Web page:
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Getting Insurance with a Pre-Existing Condition

Discussion in 'Pre-Medical - DO' started by Crohnie, Dec 30, 2008.

  1. Crohnie

    Crohnie New Member
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    Hey Everyone,

    I got accepted to Med School and am planning on attending in August of 2009. I suffer from a pre-exiting condition and need to get health insurance before I start. Has anyone found a health insurance that's affordable or can provide me some advice on how to get it?

    Thanks a Ton!

    ~Crohnie
     
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  3. ShyRem

    ShyRem I need more coffee.
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    If you currently have health ins, I think there's a law that no ins company can deny you for a pre-existing condition if you are currently covered with no gap in coverage.

    However, looking for health ins. can be tricky. SOMA has a plan. AMSA has a plan. Your school may offer ins. You need to look at the particulars to see what they cover and how much they cost. "affordable" depends a great deal on your definition of "affordable" -- $100/mo? $500/mo? None of the three ask for pre-existing conditions if I recall.
     
  4. NPEMTIV

    NPEMTIV Accidentally Accepted
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    Most of the time (most, not all) if your school offers a plan part of their agreement with the insurance company is that they cannot deny someone for a pre-existing condition. I would look into that. SOMA has a good insurance plan so you can always join that too.
     
  5. Vita

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    I had the same problem. I have type I diabetes. SOMA (which you automatically become a member of when you start at a DO school) covers my condition and all the supplies. They have two different plans - if you call their help line and explain your medications and whatnot, they are very helpful in telling you which plan is best for you.

    Also, it was already mentioned but there is a law that if you have a pre-existing condition, an insurance company must cover it so long as you have not been without coverage for 6 months or more. The problem comes when companies don't allow you to join their plan because of the condition. SOMA will, though. Also, if you were in any undergrad groups, they sometimes have plans. I was part of Phi Delta Epsilon (the premed society), for example, and I think they have a plan as well.
     
  6. rddoms

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    How does that work? I got the SOMA health insurance plan with the steep deductible, and I only get $750 of coverage for insulin/medications/supplies ($500 with the low deductible plan). How do you get your insulin covered, as Lantus costs me $1600 a year?
     
  7. Vita

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    Well, I am not on lantus because I have a pump, so the main issue for me was getting my pump supplies. SOMA will cover them - I still will have more costs than other med. students but that's just life. Also, after you pay a certain amount out of pocket they have to pay for the rest as long as they cover you.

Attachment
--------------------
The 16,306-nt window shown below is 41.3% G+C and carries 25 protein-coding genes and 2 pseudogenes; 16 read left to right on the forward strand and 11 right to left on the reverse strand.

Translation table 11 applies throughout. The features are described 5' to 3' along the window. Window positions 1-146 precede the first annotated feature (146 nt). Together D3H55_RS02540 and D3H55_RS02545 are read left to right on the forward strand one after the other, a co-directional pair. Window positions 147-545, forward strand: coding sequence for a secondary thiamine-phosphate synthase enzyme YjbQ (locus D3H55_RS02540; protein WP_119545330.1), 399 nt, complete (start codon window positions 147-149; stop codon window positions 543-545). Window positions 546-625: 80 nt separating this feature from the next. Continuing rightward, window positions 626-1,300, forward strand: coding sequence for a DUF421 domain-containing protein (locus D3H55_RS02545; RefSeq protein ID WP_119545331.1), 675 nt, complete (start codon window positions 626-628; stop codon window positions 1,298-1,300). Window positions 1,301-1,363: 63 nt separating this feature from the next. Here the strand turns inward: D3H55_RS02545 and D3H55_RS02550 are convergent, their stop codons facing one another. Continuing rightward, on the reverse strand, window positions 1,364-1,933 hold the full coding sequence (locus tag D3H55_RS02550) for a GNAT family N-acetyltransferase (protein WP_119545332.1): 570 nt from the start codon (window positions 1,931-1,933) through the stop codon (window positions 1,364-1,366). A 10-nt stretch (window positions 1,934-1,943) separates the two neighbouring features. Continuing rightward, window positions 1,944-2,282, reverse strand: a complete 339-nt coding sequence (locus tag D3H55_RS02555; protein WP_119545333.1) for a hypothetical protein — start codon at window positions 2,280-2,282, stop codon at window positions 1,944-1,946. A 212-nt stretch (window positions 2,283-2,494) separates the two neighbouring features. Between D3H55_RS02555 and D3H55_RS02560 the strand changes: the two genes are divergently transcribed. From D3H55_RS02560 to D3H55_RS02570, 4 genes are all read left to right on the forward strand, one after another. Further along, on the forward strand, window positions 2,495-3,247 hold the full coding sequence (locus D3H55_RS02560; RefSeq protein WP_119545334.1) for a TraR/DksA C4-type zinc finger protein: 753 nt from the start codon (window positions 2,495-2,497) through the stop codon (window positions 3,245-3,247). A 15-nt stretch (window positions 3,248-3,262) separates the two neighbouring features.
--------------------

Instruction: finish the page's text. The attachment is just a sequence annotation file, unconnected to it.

As for insulin - I would talk to you doctors, health department, drug reps, etc. to see if they can give you any free bottles. My doctor gave me almost a years worth once (though I take Apridra, which isn't very popular so they may have not needed it), and the drug reps are sometimes looking to give some out.

    Are you type I or II? I'm not sure if the coverage depends on which type you have. I also stocked up on supplies for years so that I don't have to order as many while on a less-than-awesome plan.

    $1600/year really isn't that bad considering how much it would all cost without insurance, at least.
     
  8. rddoms

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    Type I, ex pump user with a ton of leftover supplies, and $1600 is what the Lantus actually costs me per year. I have gotten a few vials for free, but it $750 of drug coverage AFTER a $2000 deductible means I can't get it for free.
     
  9. MedicalSonata

    MedicalSonata Friendly Pre-Med, PM me!
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    Crohn's disease?
     
  10. p30doc

    p30doc Ever true and unwavering
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    The american healthcare system and insurance companies make me :(:mad:
     
  11. Vita

    7+ Year Member

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    Really? I thought lantus was more expensive. I know that around here at least it is really popular, so I guess it is harder to get your hands on it for free. Isn't lantus long-acting, though? Do you use a short-acting as well?

    Okay, sorry to hijack the thread!
     
  12. rddoms

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    I use novolog for my sliding scale (food). Lantus acts for 24 hours, so it is nice in that way.
     
  13. EEL08

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    I would definitely check with your school to see what kind of insurance they offer. The insurance we get through AZCOM doesn't have a pre-existing conditions clause.
     

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